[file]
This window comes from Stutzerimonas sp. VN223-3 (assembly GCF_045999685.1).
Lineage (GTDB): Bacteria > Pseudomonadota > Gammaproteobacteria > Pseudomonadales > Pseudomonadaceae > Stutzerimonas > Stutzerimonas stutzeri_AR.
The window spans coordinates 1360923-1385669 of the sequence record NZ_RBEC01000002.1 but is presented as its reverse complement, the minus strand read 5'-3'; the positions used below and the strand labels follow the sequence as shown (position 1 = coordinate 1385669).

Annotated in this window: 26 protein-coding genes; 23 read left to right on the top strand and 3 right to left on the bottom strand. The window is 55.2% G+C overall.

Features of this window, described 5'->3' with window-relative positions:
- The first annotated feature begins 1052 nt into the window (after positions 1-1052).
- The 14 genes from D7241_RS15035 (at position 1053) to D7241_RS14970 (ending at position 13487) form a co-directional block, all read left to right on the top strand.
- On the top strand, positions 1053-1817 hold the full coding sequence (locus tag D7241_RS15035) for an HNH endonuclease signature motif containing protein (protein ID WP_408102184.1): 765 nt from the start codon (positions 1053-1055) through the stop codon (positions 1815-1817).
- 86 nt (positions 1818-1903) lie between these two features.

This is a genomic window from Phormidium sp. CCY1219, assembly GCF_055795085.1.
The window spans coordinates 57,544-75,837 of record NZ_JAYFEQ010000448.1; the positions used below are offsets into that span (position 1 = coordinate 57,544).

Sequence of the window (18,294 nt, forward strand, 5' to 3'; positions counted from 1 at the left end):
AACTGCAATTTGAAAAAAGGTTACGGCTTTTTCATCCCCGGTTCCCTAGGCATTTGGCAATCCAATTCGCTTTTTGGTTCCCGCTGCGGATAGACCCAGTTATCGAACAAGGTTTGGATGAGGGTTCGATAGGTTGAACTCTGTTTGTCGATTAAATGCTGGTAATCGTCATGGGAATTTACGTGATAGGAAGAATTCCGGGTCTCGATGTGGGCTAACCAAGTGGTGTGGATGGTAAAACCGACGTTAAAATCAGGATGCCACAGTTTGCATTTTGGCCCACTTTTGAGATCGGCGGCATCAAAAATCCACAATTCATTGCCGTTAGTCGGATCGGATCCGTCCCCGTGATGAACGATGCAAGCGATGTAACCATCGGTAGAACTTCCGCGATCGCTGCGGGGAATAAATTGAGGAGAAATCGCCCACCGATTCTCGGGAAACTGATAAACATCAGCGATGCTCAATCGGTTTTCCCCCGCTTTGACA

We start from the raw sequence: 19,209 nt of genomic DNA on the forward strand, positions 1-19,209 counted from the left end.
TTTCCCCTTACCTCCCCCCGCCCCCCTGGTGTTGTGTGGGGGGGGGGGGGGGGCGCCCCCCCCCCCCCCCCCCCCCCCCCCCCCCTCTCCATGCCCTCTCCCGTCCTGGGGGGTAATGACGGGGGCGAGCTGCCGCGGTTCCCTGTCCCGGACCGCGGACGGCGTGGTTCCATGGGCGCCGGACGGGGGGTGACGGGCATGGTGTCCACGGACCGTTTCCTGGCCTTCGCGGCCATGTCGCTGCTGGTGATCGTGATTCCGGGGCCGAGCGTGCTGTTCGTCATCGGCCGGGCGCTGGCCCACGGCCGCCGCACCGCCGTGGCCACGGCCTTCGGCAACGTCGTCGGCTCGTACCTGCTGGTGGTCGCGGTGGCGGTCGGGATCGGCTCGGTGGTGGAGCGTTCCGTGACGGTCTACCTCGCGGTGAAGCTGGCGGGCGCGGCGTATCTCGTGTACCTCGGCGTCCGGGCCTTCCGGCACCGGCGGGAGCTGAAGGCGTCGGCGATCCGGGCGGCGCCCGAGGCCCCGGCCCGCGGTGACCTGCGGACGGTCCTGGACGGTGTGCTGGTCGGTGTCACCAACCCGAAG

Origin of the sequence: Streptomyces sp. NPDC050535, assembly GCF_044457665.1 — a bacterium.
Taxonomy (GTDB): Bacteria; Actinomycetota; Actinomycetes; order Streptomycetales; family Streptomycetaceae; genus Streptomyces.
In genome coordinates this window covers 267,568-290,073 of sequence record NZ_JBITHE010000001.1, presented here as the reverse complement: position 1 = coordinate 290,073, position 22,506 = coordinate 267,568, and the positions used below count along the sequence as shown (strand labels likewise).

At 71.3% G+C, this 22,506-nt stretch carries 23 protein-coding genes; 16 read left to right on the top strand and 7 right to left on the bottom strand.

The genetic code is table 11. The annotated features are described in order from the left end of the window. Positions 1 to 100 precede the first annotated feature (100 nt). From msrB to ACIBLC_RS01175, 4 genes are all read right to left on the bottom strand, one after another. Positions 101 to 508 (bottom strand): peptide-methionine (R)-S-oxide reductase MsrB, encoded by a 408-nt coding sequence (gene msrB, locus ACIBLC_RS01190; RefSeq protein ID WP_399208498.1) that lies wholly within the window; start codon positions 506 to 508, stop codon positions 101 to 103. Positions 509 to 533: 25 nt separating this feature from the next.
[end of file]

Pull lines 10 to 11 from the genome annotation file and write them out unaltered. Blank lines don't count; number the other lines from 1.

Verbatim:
This is a genomic window from Phormidium sp. CCY1219, assembly GCF_055795085.1.
The window spans coordinates 57,544-75,837 of record NZ_JAYFEQ010000448.1; the positions used below are offsets into that span (position 1 = coordinate 57,544).